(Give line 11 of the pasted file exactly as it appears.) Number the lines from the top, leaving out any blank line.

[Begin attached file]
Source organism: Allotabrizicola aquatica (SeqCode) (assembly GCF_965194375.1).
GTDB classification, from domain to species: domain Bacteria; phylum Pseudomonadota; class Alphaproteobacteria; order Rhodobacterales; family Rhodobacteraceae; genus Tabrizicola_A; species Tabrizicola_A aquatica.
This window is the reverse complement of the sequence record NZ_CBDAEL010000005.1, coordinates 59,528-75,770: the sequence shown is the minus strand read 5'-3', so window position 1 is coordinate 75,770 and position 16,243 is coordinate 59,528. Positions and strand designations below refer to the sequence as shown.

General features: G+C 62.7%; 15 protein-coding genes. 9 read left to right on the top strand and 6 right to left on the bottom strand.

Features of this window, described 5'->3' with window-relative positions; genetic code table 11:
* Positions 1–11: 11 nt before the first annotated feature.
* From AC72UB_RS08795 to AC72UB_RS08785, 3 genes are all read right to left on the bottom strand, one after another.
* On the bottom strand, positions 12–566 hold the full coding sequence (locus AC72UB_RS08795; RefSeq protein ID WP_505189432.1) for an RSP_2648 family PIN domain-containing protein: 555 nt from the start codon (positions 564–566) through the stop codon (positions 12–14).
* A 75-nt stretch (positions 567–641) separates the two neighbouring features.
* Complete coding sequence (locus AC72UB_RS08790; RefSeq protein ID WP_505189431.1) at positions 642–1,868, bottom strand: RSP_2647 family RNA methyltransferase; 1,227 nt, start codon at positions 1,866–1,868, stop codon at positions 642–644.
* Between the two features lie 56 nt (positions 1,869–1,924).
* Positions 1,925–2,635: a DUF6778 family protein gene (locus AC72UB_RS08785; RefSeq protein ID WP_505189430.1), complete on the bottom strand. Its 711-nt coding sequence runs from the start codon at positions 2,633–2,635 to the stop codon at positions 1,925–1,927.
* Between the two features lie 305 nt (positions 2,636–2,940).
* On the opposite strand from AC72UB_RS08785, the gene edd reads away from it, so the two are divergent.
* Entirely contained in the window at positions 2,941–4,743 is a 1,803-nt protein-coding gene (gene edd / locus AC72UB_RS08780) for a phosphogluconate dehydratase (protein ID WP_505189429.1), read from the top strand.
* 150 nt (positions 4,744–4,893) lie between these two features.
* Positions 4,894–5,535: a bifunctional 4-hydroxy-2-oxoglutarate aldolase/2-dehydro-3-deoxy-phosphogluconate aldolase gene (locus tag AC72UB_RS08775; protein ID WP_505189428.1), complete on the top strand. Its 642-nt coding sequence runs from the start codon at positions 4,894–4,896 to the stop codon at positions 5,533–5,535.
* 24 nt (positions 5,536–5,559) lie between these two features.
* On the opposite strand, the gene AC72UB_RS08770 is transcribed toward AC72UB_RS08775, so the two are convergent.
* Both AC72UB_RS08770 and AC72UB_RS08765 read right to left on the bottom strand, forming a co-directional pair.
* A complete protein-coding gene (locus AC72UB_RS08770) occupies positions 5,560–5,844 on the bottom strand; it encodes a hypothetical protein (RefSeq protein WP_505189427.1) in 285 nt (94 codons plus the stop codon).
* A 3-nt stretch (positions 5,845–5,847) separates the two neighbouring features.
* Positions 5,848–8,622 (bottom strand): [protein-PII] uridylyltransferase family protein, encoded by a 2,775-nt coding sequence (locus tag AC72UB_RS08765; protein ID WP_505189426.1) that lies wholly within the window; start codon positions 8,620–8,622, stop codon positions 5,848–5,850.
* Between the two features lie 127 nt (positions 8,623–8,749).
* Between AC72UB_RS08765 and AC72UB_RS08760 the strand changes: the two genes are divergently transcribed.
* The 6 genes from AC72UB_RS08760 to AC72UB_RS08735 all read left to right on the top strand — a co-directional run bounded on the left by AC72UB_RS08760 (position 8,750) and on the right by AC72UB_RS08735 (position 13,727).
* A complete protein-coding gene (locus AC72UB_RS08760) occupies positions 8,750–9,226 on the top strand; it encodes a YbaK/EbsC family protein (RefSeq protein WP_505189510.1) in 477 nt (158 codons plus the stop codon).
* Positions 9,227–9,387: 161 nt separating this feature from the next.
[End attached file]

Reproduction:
* Between the two features lie 56 nt (positions 1,869–1,924).